mathematics. 'It is the use outside mathematics', he says (RFM, V 2),
'and so the meaning of the signs, that makes the sign-game into
mathematics'. If a calculus has no non-mathematical use then it simply
isn't mathematics. In such a case, it is necessary - as above - to
invent a quite fantastic, imaginary use to even make sense of the
calculus. And then: 'The question is what use the image is to us'
(RFM, V 7).
When Wittgenstein says:
I should like, so to speak, to show that we can get away from logical
proofs in mathematics. (RFM, III 44)
we can see how seriously to take the idea that his philosophy of
mathematics would leave mathematics as it is. For 'logical proofs in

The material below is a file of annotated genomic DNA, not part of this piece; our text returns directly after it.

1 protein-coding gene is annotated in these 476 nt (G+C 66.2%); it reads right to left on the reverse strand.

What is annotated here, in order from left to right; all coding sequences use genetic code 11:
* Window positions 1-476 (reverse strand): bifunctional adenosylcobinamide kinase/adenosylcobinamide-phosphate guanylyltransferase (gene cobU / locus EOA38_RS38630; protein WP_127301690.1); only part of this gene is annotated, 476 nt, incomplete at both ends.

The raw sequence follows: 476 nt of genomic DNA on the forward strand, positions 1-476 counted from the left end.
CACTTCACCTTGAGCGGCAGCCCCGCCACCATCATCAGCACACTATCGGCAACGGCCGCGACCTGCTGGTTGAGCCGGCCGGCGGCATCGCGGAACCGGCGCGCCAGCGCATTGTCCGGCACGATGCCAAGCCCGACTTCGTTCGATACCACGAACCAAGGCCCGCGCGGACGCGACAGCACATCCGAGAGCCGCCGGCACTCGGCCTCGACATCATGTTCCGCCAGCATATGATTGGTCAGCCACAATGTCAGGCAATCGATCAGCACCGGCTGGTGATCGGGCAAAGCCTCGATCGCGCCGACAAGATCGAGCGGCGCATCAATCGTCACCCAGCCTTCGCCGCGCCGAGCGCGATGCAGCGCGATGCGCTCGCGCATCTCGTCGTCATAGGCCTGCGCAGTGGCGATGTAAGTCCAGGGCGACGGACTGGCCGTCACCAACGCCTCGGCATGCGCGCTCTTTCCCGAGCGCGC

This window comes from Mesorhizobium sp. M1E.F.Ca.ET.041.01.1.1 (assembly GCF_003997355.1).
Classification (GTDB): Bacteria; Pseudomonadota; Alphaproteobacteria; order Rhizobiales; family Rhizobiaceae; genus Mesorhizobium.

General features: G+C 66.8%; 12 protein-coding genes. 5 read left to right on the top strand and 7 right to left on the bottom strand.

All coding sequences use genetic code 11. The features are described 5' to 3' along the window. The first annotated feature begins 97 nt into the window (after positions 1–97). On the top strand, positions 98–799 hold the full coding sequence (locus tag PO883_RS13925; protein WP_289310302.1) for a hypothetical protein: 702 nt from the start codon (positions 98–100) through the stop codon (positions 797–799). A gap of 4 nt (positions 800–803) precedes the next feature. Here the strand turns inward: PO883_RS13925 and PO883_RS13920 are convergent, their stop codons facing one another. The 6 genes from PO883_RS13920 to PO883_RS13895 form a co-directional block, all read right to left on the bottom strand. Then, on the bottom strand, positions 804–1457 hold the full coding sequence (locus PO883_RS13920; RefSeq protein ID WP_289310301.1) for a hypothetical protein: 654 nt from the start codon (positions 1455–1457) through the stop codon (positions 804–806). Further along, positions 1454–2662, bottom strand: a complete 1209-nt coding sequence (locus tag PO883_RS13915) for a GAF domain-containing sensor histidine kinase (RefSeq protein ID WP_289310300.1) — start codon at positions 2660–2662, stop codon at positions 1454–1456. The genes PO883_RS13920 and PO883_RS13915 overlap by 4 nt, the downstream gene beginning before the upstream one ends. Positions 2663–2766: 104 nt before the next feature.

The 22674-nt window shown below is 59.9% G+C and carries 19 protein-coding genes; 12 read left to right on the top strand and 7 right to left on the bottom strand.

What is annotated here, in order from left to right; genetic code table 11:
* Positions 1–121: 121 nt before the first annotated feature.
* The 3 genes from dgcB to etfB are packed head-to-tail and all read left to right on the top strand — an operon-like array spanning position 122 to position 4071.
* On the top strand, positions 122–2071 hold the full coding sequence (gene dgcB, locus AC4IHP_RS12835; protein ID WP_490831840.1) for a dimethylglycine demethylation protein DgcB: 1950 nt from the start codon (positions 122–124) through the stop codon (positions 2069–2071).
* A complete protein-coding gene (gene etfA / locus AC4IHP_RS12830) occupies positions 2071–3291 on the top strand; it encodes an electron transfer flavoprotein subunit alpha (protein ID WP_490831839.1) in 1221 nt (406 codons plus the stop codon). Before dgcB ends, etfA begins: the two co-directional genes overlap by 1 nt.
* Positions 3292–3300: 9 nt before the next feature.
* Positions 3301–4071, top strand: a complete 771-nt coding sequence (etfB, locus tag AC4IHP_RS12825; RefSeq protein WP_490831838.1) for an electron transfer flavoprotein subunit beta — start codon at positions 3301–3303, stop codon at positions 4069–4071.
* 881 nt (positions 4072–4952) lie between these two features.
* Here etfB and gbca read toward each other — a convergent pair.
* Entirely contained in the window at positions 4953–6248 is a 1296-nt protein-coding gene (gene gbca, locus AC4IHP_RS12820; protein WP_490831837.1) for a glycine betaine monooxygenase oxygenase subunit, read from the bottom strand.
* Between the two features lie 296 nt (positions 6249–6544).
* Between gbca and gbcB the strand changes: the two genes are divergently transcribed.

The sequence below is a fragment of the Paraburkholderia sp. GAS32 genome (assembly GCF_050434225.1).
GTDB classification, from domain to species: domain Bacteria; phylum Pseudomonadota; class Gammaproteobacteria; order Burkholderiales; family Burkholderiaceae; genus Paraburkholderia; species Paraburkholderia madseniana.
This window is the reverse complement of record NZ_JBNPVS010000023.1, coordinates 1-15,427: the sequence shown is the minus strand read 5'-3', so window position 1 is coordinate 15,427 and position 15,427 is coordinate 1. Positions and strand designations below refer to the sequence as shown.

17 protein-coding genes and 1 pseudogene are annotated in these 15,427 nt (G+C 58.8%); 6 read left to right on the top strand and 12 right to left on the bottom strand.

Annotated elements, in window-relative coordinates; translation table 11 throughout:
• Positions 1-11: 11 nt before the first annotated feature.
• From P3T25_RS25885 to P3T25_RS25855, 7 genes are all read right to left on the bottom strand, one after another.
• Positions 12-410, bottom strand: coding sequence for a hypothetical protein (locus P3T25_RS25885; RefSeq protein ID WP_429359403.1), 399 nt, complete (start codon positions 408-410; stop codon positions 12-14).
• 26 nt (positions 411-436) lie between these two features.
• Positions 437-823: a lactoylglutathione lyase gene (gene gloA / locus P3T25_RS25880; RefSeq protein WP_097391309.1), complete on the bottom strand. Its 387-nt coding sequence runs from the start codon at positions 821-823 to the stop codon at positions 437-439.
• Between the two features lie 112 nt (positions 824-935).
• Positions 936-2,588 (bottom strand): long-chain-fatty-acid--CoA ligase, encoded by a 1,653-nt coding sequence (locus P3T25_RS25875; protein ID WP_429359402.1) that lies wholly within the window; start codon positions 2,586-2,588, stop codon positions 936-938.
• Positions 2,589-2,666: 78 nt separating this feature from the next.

mathematics' have been the norm in pure mathematics ever since the
first attempts were made to resolve the logical inconsistencies of the
differential calculus. What was disturbing about the notion of the
infinitesimal was not that it lacked meaning, an intelligible use - as
Wittgenstein repeatedly emphasised, the phrase 'infinitely small'
could have and does have (among, e.g. engineers) a perfectly
intelligible use - what it lacked, rather, was a consistent
definition. And that, though it did not disturb the users of the
calculus in non-mathematical contexts, disturbed mathematicians
greatly. For they had inherited from the use of 'logical proofs in
mathematics', from, say, Euclid, the notion of a valid proof. The
reason that the contradictions in the notion of an infinitesimal were
disturbing was that they made the proofs of the differential calculus
formally invalid.
On Wittgenstein's view, however, there is simply no such thing as a